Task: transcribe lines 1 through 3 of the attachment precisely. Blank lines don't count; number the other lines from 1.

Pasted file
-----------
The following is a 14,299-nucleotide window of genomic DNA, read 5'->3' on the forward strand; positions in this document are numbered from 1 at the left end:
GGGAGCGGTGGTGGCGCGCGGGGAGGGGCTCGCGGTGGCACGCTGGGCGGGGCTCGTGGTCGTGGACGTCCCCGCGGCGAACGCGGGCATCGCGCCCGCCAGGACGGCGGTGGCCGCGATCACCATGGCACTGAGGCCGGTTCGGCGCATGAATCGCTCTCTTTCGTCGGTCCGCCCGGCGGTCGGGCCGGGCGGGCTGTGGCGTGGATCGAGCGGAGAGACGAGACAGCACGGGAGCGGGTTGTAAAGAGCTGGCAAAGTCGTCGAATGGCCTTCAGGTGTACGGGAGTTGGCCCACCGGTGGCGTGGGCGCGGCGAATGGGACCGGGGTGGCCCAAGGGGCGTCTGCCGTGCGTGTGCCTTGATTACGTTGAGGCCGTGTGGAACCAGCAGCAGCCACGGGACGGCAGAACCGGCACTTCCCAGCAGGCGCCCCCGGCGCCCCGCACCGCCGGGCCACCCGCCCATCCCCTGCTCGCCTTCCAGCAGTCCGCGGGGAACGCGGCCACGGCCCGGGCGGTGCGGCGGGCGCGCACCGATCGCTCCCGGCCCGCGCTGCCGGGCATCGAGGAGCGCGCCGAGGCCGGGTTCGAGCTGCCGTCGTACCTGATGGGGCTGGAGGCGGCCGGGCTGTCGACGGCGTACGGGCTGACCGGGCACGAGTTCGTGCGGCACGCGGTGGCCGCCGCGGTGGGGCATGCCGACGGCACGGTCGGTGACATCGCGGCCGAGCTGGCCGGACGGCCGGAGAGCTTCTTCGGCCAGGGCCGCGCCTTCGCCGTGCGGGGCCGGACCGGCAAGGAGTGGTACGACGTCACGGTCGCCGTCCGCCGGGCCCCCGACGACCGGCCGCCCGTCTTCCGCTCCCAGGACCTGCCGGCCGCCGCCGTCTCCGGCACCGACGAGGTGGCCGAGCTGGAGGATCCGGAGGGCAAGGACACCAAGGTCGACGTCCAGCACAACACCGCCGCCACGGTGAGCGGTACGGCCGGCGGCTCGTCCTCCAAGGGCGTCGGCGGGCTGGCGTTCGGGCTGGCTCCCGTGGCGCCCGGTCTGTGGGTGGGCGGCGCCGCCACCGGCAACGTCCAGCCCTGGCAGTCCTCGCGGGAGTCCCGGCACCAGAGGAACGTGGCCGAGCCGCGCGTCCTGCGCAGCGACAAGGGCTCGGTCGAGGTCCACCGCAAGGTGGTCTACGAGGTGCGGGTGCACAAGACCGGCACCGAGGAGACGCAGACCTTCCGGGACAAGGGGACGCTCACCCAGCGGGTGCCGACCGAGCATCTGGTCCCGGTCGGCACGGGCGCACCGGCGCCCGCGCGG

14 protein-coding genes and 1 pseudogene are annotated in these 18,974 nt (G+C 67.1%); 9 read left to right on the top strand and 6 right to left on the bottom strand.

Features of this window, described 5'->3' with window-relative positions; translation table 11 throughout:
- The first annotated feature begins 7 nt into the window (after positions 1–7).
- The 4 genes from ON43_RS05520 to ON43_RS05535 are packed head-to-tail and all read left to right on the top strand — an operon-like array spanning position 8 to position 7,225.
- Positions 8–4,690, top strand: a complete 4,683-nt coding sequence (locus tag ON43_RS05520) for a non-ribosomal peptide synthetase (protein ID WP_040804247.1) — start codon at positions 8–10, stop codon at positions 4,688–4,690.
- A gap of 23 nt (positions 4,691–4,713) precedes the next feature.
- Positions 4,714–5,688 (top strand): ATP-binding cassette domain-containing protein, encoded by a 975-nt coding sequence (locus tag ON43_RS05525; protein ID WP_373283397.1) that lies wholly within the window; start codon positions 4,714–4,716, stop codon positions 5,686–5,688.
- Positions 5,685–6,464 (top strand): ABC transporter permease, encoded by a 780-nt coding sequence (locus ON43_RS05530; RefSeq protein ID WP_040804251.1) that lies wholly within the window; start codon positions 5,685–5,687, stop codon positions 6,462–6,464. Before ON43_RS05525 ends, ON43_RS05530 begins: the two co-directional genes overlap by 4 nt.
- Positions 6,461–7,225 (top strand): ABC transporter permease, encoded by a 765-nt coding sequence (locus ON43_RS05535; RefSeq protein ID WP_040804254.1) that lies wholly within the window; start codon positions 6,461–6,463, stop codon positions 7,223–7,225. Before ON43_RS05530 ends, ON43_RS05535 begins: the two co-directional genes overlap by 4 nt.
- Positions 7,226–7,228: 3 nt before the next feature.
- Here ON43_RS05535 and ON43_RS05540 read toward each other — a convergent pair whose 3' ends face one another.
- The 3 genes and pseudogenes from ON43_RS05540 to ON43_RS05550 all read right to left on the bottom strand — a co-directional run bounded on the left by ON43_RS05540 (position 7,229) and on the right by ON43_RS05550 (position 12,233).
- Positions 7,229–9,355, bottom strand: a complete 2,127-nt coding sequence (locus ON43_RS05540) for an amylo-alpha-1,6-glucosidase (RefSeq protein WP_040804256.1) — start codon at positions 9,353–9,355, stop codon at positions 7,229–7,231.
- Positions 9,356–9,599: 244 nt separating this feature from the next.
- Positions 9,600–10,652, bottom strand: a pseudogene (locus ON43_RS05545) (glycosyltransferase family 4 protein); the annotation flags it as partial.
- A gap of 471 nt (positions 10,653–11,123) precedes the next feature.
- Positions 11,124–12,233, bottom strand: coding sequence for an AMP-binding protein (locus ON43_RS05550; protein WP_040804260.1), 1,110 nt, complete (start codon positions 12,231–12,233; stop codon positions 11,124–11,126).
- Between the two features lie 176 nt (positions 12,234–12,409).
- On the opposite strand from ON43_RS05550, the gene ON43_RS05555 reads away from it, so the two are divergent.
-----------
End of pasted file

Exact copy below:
The following is a 14,299-nucleotide window of genomic DNA, read 5'->3' on the forward strand; positions in this document are numbered from 1 at the left end:
GGGAGCGGTGGTGGCGCGCGGGGAGGGGCTCGCGGTGGCACGCTGGGCGGGGCTCGTGGTCGTGGACGTCCCCGCGGCGAACGCGGGCATCGCGCCCGCCAGGACGGCGGTGGCCGCGATCACCATGGCACTGAGGCCGGTTCGGCGCATGAATCGCTCTCTTTCGTCGGTCCGCCCGGCGGTCGGGCCGGGCGGGCTGTGGCGTGGATCGAGCGGAGAGACGAGACAGCACGGGAGCGGGTTGTAAAGAGCTGGCAAAGTCGTCGAATGGCCTTCAGGTGTACGGGAGTTGGCCCACCGGTGGCGTGGGCGCGGCGAATGGGACCGGGGTGGCCCAAGGGGCGTCTGCCGTGCGTGTGCCTTGATTACGTTGAGGCCGTGTGGAACCAGCAGCAGCCACGGGACGGCAGAACCGGCACTTCCCAGCAGGCGCCCCCGGCGCCCCGCACCGCCGGGCCACCCGCCCATCCCCTGCTCGCCTTCCAGCAGTCCGCGGGGAACGCGGCCACGGCCCGGGCGGTGCGGCGGGCGCGCACCGATCGCTCCCGGCCCGCGCTGCCGGGCATCGAGGAGCGCGCCGAGGCCGGGTTCGAGCTGCCGTCGTACCTGATGGGGCTGGAGGCGGCCGGGCTGTCGACGGCGTACGGGCTGACCGGGCACGAGTTCGTGCGGCACGCGGTGGCCGCCGCGGTGGGGCATGCCGACGGCACGGTCGGTGACATCGCGGCCGAGCTGGCCGGACGGCCGGAGAGCTTCTTCGGCCAGGGCCGCGCCTTCGCCGTGCGGGGCCGGACCGGCAAGGAGTGGTACGACGTCACGGTCGCCGTCCGCCGGGCCCCCGACGACCGGCCGCCCGTCTTCCGCTCCCAGGACCTGCCGGCCGCCGCCGTCTCCGGCACCGACGAGGTGGCCGAGCTGGAGGATCCGGAGGGCAAGGACACCAAGGTCGACGTCCAGCACAACACCGCCGCCACGGTGAGCGGTACGGCCGGCGGCTCGTCCTCCAAGGGCGTCGGCGGGCTGGCGTTCGGGCTGGCTCCCGTGGCGCCCGGTCTGTGGGTGGGCGGCGCCGCCACCGGCAACGTCCAGCCCTGGCAGTCCTCGCGGGAGTCCCGGCACCAGAGGAACGTGGCCGAGCCGCGCGTCCTGCGCAGCGACAAGGGCTCGGTCGAGGTCCACCGCAAGGTGGTCTACGAGGTGCGGGTGCACAAGACCGGCACCGAGGAGACGCAGACCTTCCGGGACAAGGGGACGCTCACCCAGCGGGTGCCGACCGAGCATCTGGTCCCGGTCGGCACGGGCGCACCGGCGCCCGCGCGG

14 protein-coding genes and 1 pseudogene are annotated in these 18,974 nt (G+C 67.1%); 9 read left to right on the top strand and 6 right to left on the bottom strand.